Migraine Headaches

POSTED: 7/1/2022

Migraine Headaches

Dr. Oliver Achi, Neurologist, Discusses Diagnosis, Classification and Treatment

Migraine is a primary headache disorder. In other words, a headache that is not the result of any insult on the brain such as stroke, bleed, inflammation, or tumor. Migraine can start as early as childhood, with peak incidence in the third decade of life followed by steady decline through the sixth decade. Though not fatal, migraine headaches are the second most common worldwide cause of disability calling for treatment of this disorder. Migraine headaches affect 15% of the general population and females nearly three times as much as males. Migraine are often familial, especially when involving the males of the family.

Diagnosis of migraines:

Migraine is a clinical diagnosis. However, a Neurologist may at times use an MRI picture of the brain to exclude secondary causes if atypical features are associated with the patient’s headache. Any patient suffering from five or more lifetime headaches fulfilling the criteria below is diagnosed with migraine headaches. Migraine headaches last at least four hours (up to 72 hours) and are moderate to severe in intensity, one sided in onset, and typically worse with movement. Migraine patients typically prefer to take a nap in a dark quiet room during their headache attacks. Their headaches can be associated with nausea/vomiting and or sensitivity to light AND sound.

Migraine classification and progression:

Migraines are classified based on the type and frequency. The majority of patients have migraines without a warning sign or aura referred to as migraine without aura. However, up to 20% of patients have migraine with aura. The aura can last up to an hour and occurs within an hour of headache onset. The most common aura is visual accounting for 90% of all auras. Patient can experience a central darkening of vision with shimmering lights in the periphery referred to as a scintillating scotoma. However, the aura can be a sensory disturbance, trouble with language, or paralysis. Additionally, patient may have a visual aura that is followed by a second aura type such as tingling.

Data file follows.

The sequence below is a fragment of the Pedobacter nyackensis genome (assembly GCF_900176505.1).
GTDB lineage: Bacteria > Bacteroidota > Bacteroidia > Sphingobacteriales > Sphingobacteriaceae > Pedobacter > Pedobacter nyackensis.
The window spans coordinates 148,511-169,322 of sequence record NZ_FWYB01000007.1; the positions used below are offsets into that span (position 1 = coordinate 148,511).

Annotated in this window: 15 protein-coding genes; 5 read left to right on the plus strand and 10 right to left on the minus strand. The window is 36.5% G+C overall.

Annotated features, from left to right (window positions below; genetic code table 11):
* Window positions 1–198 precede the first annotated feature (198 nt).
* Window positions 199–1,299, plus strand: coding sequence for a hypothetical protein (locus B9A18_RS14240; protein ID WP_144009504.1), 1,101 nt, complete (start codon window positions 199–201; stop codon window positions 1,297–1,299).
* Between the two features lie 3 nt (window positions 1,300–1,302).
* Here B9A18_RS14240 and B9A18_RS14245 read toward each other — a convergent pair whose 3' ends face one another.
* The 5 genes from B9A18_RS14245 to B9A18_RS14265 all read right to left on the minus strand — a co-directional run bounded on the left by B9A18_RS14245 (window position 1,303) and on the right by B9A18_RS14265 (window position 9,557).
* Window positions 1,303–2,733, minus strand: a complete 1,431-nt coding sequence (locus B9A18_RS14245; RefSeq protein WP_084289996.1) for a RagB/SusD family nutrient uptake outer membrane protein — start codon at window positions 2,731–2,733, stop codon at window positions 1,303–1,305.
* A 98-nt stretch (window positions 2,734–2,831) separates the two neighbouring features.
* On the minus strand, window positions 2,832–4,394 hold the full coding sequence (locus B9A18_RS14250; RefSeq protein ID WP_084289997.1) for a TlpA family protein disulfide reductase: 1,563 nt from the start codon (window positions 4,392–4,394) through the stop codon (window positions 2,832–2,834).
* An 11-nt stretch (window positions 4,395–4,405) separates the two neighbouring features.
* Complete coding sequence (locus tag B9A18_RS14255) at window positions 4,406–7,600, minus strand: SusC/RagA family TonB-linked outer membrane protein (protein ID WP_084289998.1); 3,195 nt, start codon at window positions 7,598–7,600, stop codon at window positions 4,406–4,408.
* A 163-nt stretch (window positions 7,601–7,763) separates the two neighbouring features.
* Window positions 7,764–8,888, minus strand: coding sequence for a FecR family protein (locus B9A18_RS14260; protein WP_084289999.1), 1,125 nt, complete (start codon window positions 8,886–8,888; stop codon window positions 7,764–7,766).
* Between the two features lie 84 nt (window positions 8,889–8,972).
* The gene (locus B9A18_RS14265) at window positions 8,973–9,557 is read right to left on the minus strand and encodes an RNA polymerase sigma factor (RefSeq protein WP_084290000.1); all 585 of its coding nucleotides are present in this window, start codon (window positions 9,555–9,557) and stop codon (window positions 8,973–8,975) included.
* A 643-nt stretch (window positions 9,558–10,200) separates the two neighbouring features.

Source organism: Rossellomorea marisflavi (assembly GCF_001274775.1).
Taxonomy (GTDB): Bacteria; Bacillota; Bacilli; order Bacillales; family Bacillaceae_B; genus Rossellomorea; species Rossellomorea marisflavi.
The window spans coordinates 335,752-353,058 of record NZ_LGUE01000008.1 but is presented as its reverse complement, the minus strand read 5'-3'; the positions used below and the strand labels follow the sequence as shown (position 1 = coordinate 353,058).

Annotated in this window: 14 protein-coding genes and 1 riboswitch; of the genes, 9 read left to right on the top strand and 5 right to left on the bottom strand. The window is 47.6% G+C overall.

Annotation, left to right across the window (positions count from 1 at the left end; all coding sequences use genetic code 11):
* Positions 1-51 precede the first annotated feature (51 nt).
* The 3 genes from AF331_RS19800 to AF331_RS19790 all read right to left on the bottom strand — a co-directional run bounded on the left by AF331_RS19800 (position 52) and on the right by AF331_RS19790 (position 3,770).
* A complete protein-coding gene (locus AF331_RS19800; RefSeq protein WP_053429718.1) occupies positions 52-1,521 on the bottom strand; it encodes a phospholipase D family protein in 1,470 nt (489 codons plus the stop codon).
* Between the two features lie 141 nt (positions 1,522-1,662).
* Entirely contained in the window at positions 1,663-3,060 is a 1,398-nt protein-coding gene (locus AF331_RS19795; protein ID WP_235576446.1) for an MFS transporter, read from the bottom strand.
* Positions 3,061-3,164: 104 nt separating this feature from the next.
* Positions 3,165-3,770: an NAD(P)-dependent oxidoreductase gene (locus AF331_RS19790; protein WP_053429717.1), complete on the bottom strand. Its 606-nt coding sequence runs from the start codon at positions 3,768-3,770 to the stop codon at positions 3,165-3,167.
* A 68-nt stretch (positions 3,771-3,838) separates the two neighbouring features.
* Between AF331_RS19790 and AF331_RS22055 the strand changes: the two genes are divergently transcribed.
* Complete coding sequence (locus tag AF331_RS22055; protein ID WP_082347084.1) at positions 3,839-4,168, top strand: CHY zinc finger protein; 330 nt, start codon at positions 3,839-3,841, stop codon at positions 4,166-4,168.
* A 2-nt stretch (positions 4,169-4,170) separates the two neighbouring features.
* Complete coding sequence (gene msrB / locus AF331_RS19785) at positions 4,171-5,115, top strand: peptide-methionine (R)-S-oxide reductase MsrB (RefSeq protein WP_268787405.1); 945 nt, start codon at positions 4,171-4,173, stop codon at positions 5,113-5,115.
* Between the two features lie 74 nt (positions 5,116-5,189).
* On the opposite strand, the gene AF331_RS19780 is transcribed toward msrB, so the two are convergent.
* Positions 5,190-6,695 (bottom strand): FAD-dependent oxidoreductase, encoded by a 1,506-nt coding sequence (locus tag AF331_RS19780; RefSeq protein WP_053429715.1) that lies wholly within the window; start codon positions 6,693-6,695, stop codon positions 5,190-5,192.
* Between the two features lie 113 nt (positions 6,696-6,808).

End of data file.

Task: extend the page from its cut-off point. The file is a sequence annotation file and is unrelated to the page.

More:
Another important reason to treat patients suffering with migraines apart form disability is stroke risk. Patients suffering from migraine without aura are 2.2 times more likely to have a stroke and 2.7 times if they have migraine with aura. When the migraine aura is coupled with estrogen containing contraception use, the risk of stroke becomes 6.1 times that of patients who do not suffer with headaches. This risk is further compounded up to 39 times when further combined with cigarette smoking.

Another classification of migraines is based on headache frequency. A patient suffering from 15 or more headache days monthly, where 8 of those headaches are migraines, for three or more consecutive months is said to have chronic migraine. A frequency below that is referred to as episodic migraine. This classification allows for better treatment selection as patients with chronic migraines become candidate for injectable treatments such as Botox injections.

There are four phases in each single migraine attack only during one of which a headache occurs. Not every patient experiences all four phases, however, often times, patients are simply unaware of the presence of these symptoms. Due to these four phases, headache attacks can sometimes last a whole week and feel “never ending”.